The old Rounder in the iron mask slipped me the master key
Somebody had to unlock your heart, he said it was up to me.
A rounder is another word for hobo and is a commonly found word in old timey music. It inspired the naming of Rounder Records, which is primarily known for folk and bluegrass recordings. The “iron mask” allusion could refer to “the man in the iron mask,” a mysterious figure from 17th century France that was the subject of speculation by Voltaire and a novel by Alexander Dumas. By combining these two references, Dylan creates a singular image associated with secrecy and creativity. This character presents the narrator with a “master key” — a unique key that can open countless numbers of locks — with which he is told by the Old Rounder in the Iron Mask to “unlock” her heart. This master key image is a stand-in for the idea of inspiration itself. The only way to solve the puzzle that is the love of the woman is for the narrator to use the “master key” bestowed to him for the singular purpose of composing a song.
Another verse from “Up to Me” also could be seen as a metaphor for songwriting. Dylan sings:
We heard the Sermon on the Mount and I knew it was too complex
It didn’t amount to anything more than what the broken glass reflects
When you bite off more than you can chew you pay the penalty
Somebody’s got to tell the tale, I guess it must be up to me.
The “Sermon on the Mount” refers to a collection of Jesus’ teachings from the Gospel of Matthew, commonly thought of as the basis for Christian ethics and morality. For Dylan to say that the Sermon on the Mount “didn’t amount to anything more than what the broken glass reflects” is a bit bold, brazen, and even disrespectful. Dylan is minimizing a significant portion of Christian theology as simple and even obvious. Somewhat sacrilegiously, Dylan writes that “somebody’s got to tell the tale” as an option to the Sermon on the Mount. The narrator shrugs and says that it is “up to me.” Of course, it is Dylan singing those words as if Dylan himself is taking up the challenge to offer a Sermon on the Mount alternative. Dylan nods to this seemingly impossible task saying that it is biting “off more than you can chew.” Once again the words tell us that Dylan is trying to share the immensity of attempting to capture the multitudes contained in the relationship depicted in “Up to Me.”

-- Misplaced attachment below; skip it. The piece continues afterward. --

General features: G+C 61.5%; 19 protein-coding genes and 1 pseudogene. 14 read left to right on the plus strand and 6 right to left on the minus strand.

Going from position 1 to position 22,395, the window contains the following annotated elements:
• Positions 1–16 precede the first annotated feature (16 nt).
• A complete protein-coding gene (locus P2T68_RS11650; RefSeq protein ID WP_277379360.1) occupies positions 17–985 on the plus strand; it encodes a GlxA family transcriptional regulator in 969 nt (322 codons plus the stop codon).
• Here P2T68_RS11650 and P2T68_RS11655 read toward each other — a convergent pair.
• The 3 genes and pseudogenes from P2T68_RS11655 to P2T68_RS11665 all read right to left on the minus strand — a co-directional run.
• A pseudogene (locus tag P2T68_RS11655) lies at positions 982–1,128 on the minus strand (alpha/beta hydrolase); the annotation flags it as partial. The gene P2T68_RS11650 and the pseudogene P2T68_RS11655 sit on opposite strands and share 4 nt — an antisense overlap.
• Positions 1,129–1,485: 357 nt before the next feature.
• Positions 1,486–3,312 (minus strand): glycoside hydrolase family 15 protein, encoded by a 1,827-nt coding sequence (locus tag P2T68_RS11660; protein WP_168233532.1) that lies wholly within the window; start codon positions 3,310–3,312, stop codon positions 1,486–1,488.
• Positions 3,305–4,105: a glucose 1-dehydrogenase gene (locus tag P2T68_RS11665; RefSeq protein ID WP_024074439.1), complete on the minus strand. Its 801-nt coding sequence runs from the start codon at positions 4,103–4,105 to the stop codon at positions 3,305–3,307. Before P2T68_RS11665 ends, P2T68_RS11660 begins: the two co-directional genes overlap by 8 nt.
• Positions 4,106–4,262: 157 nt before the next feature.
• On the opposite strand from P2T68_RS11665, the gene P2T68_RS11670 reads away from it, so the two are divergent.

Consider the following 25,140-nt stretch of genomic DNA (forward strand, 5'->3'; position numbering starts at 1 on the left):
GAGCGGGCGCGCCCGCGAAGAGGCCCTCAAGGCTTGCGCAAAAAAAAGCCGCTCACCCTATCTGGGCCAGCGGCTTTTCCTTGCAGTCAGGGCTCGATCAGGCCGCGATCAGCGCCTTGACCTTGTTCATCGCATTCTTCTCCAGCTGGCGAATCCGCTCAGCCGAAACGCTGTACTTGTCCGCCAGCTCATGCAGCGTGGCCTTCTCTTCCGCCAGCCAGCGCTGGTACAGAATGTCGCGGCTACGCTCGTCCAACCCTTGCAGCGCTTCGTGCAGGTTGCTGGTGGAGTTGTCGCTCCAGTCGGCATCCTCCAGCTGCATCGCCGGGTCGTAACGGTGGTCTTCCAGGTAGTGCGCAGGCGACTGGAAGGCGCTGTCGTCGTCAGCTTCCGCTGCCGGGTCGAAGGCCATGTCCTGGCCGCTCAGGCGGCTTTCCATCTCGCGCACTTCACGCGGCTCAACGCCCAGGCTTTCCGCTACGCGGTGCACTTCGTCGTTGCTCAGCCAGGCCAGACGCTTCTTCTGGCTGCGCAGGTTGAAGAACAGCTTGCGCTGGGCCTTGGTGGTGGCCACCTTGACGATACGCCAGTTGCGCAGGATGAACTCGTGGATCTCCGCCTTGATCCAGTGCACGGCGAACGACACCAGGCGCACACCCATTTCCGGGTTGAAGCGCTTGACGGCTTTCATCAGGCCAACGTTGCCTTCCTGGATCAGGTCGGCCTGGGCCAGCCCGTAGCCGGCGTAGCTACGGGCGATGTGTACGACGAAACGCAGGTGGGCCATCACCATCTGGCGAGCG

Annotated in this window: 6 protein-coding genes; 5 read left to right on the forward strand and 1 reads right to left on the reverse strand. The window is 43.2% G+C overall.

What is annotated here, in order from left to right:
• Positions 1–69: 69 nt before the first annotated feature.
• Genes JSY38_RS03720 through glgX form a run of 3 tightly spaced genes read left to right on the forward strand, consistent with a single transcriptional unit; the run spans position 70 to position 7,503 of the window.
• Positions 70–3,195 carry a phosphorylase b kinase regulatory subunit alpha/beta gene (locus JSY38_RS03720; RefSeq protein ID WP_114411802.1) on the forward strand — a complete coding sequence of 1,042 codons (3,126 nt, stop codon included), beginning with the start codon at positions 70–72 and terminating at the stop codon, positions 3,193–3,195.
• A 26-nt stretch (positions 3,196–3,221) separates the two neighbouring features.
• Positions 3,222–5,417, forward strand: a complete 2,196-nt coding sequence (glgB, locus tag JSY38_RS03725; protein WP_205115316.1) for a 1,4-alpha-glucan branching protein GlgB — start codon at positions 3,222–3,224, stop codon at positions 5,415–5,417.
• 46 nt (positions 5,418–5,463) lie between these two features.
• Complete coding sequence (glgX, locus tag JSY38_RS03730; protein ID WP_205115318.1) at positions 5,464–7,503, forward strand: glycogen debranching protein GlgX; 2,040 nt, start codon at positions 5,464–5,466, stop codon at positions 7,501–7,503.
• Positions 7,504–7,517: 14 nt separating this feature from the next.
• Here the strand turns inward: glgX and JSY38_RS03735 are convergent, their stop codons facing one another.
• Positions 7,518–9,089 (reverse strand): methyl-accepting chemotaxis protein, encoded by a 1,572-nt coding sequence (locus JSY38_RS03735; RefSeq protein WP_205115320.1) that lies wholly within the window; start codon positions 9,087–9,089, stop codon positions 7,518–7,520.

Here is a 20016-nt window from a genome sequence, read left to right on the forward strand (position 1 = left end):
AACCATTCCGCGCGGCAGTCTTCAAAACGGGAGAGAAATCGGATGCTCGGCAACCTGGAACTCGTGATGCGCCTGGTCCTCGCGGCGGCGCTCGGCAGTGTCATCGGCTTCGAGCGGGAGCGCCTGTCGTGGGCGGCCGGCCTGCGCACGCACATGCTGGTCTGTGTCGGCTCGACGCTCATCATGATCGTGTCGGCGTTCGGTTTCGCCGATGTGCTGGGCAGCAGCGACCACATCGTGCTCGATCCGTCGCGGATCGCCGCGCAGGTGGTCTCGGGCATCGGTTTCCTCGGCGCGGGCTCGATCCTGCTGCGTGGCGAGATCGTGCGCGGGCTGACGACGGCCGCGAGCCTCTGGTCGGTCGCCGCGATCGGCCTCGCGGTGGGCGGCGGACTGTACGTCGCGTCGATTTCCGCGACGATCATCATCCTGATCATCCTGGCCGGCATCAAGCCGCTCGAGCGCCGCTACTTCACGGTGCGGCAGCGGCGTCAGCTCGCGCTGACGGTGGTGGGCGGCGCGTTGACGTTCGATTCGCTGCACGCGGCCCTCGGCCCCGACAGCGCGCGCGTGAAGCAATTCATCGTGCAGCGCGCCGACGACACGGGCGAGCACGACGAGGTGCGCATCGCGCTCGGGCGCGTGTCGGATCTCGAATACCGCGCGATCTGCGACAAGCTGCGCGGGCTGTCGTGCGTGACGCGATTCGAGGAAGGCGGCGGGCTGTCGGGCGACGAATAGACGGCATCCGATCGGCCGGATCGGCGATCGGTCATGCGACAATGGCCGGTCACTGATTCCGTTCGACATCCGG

In the final verse, Dylan confronts this entire notion head-on:
And if we never meet again, baby, remember me
How my lone guitar played sweet for you that old-time melody
And the harmonica around my neck, I blew it for you, free
No one else could play that tune, you know it was up to me.
Though this could be the song’s narrator singing to the woman in the relationship, it’s hard not to assume this is Dylan himself addressing his audience and commenting on his image. He charmingly asks that we remember him for the performances he presented, the harmonica played “for free,” and, of course, the countless number of songs written and shared represented by “that old-time melody.” Once again within the song Dylan takes a boastful approach as he proclaims that there was “no one else” who could do any of this; it’s up to him. Despite this bit of pride, the last verse is a sweet acknowledgement of Dylan’s devotion to his audience. It’s as if he is removing his (iron) mask, and saying that all of these songs and all of the performances are for his fans. He recognizes the love that they have shown for him and he acknowledges that his calling is in service to them. After these words of revelation, Dylan proceeds to play a harmonica solo accompanied by his “lone guitar,” as he has done countless times before. It’s a lovely conclusion to a generous affirmation on Dylan’s part.
This last verse and acknowledgement by Dylan would have made “Up to Me” a natural closing song for Blood on the Tracks. As noted above, “Up to Me” would not be released publicly until 10 years later for the 1985 box set Biograph. It’s confounding that “Up to Me” sat unreleased for so long and was not performed live at all. Perhaps disclosing so much about both the relationship at the heart of the song as well as the devotion to his audience made Dylan uncomfortable. One hopes that if Dylan is able to choose the time and place for his last performance that he closes that concert with this song and he is able to sing this last verse as the final lyrics he shares with his audience.